Vanessa Bryant has taken the stand in her lawsuit against Los Angeles County regarding graphic photos taken and shared by officers from the helicopter crash site that killed Kobe Bryant and the couple’s 13-year-old daughter, Gianna Bryant.

Vanessa took the witness stand on Friday and emotionally recalled the moment she found graphic photos from the scene of the accident — including photos of Kobe and Gianna — were leaked. She said she was breastfeeding her 7-month-old daughter, Capri, at home when she was informed of a Los Angeles Times report that sheriff’s representatives were sharing the photos.

Vanessa said (via CNN), “I remember not wanting to react because the girls were in the room.” “I said, ‘I can’t do this.’ … and I ran out of the house and I ran to the side of the house so the girls couldn’t see me. I wanted to run… down the block and scream. I can’t escape my body. I can’t do Joe I feel like avoid him.”

Vanessa also shared that, to this day, she experiences panic attacks and anxiety at the prospect of seeing photos from the devastating 2020 helicopter crash.

In one of the more disturbing details, Vanessa said she had to delete the comments from her Instagram feed after the LA Times story was published. According to his lawyer who shared the screen shot, one of the comments read, “Ima leaked Kobe’s body.” The comment was accompanied by helicopter and fire emoji.

“I want to remember my husband and my daughter the way they were,” Vanessa testified (via The Washington Post) through tears. “I never want to see these photos shared or seen.”

Also during her testimony, Vanessa recounts her conversation with Sheriff Alex Villanueva when he reported her tragic accident.

“I’m sorry Mrs. Bryant. Can I do something for you?” Vanessa asked, remembering the sheriff. She replied, “If you can’t get my kids back, please secure the area. I worry about the paparazzi.”

Vanessa claimed that Villanueva assured her that he would honor her request but he never actually got up to do so. He then said that he urged her to handle the request immediately. Vanessa testified that Villanueva finally stepped out of the room and informed her that she had secured a temporary flight ban over the area through the Federal Aviation Administration.

When reached for comment, Vanessa’s attorney, Louis Lee, told ET: “Thank you for your interest. She will not comment at this time.”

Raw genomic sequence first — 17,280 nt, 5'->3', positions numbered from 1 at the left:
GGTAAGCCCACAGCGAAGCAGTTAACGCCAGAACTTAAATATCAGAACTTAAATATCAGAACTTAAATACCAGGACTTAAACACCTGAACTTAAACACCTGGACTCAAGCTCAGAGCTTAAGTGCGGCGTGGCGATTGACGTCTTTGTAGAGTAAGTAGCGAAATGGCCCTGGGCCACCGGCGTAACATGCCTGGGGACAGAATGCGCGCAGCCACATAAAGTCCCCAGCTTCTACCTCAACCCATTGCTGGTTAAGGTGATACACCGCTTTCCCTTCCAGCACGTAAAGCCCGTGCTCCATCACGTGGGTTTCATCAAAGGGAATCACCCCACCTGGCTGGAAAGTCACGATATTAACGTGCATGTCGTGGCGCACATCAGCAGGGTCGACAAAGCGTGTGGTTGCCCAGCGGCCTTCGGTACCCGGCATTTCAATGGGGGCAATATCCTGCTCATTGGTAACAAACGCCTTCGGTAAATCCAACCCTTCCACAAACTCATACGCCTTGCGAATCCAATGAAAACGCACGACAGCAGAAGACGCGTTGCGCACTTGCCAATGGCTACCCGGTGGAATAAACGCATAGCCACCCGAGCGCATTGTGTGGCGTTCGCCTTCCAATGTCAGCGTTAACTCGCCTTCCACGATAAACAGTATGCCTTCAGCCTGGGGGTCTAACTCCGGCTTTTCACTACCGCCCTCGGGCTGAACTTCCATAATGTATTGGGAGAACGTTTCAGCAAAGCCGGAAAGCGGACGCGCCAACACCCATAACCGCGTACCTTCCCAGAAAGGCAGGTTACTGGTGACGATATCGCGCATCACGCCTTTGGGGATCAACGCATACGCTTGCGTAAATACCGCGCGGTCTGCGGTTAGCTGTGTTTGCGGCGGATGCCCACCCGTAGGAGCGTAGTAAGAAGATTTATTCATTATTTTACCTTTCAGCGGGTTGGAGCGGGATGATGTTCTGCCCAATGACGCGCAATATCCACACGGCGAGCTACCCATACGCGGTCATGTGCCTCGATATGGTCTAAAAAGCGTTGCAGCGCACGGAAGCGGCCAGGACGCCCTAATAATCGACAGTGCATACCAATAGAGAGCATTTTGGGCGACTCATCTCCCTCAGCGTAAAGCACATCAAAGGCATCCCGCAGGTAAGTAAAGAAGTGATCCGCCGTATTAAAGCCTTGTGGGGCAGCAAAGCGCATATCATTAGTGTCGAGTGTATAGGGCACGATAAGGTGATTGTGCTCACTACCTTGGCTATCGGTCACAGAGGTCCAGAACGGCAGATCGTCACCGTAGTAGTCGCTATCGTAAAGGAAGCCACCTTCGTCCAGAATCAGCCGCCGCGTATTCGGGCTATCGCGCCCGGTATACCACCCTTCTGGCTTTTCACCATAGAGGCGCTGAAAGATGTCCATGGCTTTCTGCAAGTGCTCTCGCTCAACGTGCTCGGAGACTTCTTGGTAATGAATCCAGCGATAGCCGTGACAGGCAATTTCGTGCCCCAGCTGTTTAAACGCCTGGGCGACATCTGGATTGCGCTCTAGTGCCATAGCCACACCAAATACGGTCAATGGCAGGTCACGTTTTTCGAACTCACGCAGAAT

In May 2020, Vanessa filed a claim against the LA County Sheriff’s Department for sharing private photos of the January 26, 2020 crash scene in Calabasas, California, which killed nine people, including Kobe and Gianna. The following September, she filed a lawsuit seeking unspecified damages including punitive damages for negligence, invasion of privacy as well as intentional infliction of emotional distress. The lawsuit accuses eight sheriff’s deputies of taking cell phone photographs of the bodies of their late husband and late daughter for their personal use.

“January 26, 2020 was and always will be the worst day of Vanessa Bryant’s life,” Vanessa’s attorney, Louis Lee, told the 10-member jury in her opening remarks last week. “County staff took advantage of the accident. They took and shared photos of Kobe and Gianna as souvenirs. … They put salt in an unbearable wound.”

Lee said the photos were taken as “visual gossip” and had no official purpose, only seen “for laughs”.

“They were shared by deputies playing video games,” Lee said. “They were shared over and over again with people who had no reason to receive them.”

In her September 2020 filing, Vanessa said she learned of the photos in February through a Los Angeles Times report and privately reached out to the sheriff’s department to ask about the scope of the misconduct and whether she “Should brace for photos of your loved one” remain to surface on one’s Internet.” Documents said she was later sent a letter saying the department was “in helping her with her questions.” was unable”.

“The abusive actions of the Sheriff’s Department have caused Mrs. Bryant serious emotional distress and exacerbated the trauma of losing Kobe and Gianna,” the documents read. “Ms. Bryant feels sick at the thought of strangers staring at images of her dead husband and child, and she lives in fear that she or her children will one day encounter terrifying images of their loved ones online.”

In her opening remarks last week, LA County attorney Mira Hashmal stressed that the county did not violate the Bryant family’s constitutional rights by publicly spreading unauthorized photos.

“They’re not online. They’re not in the media. They’ve never been seen by the plaintiffs themselves,” she said, “that’s not an accident. It’s a function of how diligent [department leaders] were.

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